A new rule in the House of Representatives that requires all new bills to cite the constitutional authority for the proposal has sparked renewed public interest in America's founding document.
A new rule in the House of Representatives that requires all new bills to cite the constitutional authority for the proposal has sparked renewed public interest in America's founding document. iStockphoto.com
Congress' Renewed Constitutionalism
When the House of Representatives convened this month, Congressmen took turns reading the Constitution aloud. Republicans also organized a Congressional Constitution Caucus. And a new rule requires any bill submitted in the House to cite the part of the Constitution that authorizes it. Neal Conan talks to NPR senior Washington editor Ron Elving about how this tight focus on our founding document affects the political climate and the practical reality of passing laws. And constitutional experts Ed Whelan and Akhil Reed Amar discuss the constitutional questions raised by some of the divisive issues in Congress.
State of the Union Address Preview
President Obama heads to Capitol Hill tonight to deliver his State of the Union address. It's his first since Republicans won control of the House of Representatives. And with new calls for civility, many lawmakers arranged to sit with dates from across the aisle. Neal Conan talks with Paul Glastris, editor-in- chief of The Washington Monthly and former Clinton White House speech writer, and Peter Robinson, research fellow at The Hoover Institution and former Reagan White House speech writer, about what they believe President Obama should say tonight.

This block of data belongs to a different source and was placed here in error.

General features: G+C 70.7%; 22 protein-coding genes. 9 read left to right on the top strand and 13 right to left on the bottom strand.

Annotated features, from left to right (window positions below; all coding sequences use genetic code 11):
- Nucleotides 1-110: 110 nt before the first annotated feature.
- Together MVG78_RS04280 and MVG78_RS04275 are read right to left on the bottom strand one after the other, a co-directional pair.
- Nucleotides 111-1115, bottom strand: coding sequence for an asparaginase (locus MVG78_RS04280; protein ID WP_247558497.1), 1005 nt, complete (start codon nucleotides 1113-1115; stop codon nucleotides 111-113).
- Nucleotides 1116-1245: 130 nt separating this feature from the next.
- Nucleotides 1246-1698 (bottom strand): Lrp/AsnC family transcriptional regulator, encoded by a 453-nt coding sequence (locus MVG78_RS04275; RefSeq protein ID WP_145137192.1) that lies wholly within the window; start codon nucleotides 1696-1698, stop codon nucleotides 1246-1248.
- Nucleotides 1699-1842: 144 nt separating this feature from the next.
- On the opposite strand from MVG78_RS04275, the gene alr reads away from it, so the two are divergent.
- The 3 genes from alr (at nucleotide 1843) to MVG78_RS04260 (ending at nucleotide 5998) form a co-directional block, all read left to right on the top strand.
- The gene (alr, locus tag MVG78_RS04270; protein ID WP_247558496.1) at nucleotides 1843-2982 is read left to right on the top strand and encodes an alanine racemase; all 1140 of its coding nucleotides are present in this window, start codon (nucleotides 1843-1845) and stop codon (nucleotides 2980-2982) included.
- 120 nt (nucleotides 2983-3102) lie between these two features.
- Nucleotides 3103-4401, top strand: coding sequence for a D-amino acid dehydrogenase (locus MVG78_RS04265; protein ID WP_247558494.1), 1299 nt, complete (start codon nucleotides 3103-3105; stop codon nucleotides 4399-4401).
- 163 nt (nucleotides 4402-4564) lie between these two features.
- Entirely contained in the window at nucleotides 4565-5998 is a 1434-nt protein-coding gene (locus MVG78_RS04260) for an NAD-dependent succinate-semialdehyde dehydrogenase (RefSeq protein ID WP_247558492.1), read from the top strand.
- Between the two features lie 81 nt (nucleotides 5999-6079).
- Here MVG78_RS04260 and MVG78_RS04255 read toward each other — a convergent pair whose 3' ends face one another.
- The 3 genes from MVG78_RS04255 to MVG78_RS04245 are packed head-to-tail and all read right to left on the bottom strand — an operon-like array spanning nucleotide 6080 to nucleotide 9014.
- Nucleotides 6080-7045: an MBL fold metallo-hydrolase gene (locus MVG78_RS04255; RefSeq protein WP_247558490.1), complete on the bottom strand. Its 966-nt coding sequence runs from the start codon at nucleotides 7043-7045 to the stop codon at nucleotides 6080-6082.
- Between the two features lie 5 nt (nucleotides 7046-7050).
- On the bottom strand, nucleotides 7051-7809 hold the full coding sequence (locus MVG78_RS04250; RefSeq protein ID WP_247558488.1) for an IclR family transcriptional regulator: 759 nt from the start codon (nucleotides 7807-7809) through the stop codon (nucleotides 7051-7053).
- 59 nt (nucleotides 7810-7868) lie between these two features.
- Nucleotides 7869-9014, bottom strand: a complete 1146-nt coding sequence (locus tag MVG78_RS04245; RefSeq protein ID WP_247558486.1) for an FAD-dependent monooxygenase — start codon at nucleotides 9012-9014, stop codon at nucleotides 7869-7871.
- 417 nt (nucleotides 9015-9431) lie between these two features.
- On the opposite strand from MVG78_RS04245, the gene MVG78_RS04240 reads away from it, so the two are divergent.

How to Write a (Good) Sentence
It's one of the most basic units of communication: the sentence. In both content and construction the sentence is the way we convey thought and meaning. Stanley Fish, professor and writer, considers himself a sentence connoisseur — and he's written a primer on how to understand and then, create your own world class sentences. Host Neal Conan talks with author Stanley Fish about his new book, How To Write A Sentence.
The leaked documents Al-Jazeera TV released late Sunday appear to show that Palestinian leaders were willing to make broad concessions in negotiations with Israel. If authentic, the papers reveal that Palestinians were willing to surrender parts of East Jerusalem settled by Israeli Jews. A second round of documents is expected to be released today. Host Neal Conan talks with Robert Malley, director of the International Crisis Group, about what these documents contain and what their release might mean for the future of the Israeli-Palestinian peace talks.